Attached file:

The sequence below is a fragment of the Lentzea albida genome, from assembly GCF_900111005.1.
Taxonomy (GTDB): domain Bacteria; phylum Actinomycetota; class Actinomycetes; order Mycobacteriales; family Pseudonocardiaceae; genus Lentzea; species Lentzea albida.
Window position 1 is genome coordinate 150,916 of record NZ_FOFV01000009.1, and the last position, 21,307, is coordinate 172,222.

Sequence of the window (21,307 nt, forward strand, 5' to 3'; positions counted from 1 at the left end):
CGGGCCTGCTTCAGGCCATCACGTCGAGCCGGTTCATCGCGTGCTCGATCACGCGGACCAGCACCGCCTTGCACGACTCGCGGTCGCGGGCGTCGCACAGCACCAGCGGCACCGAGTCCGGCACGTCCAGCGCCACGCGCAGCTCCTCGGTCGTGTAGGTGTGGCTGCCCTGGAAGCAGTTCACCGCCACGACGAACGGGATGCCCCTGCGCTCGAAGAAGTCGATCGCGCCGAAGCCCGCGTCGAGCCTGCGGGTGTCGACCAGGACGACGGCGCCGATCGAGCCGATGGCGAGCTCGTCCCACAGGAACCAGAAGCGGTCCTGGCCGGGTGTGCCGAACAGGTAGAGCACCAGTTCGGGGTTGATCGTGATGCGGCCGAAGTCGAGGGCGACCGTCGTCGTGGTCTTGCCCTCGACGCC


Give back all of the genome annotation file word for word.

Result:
The sequence below is a fragment of the Lentzea albida genome, from assembly GCF_900111005.1.
Taxonomy (GTDB): domain Bacteria; phylum Actinomycetota; class Actinomycetes; order Mycobacteriales; family Pseudonocardiaceae; genus Lentzea; species Lentzea albida.
Window position 1 is genome coordinate 150,916 of record NZ_FOFV01000009.1, and the last position, 21,307, is coordinate 172,222.

Sequence of the window (21,307 nt, forward strand, 5' to 3'; positions counted from 1 at the left end):
CGGGCCTGCTTCAGGCCATCACGTCGAGCCGGTTCATCGCGTGCTCGATCACGCGGACCAGCACCGCCTTGCACGACTCGCGGTCGCGGGCGTCGCACAGCACCAGCGGCACCGAGTCCGGCACGTCCAGCGCCACGCGCAGCTCCTCGGTCGTGTAGGTGTGGCTGCCCTGGAAGCAGTTCACCGCCACGACGAACGGGATGCCCCTGCGCTCGAAGAAGTCGATCGCGCCGAAGCCCGCGTCGAGCCTGCGGGTGTCGACCAGGACGACGGCGCCGATCGAGCCGATGGCGAGCTCGTCCCACAGGAACCAGAAGCGGTCCTGGCCGGGTGTGCCGAACAGGTAGAGCACCAGTTCGGGGTTGATCGTGATGCGGCCGAAGTCGAGGGCGACCGTCGTCGTGGTCTTGCCCTCGACGCC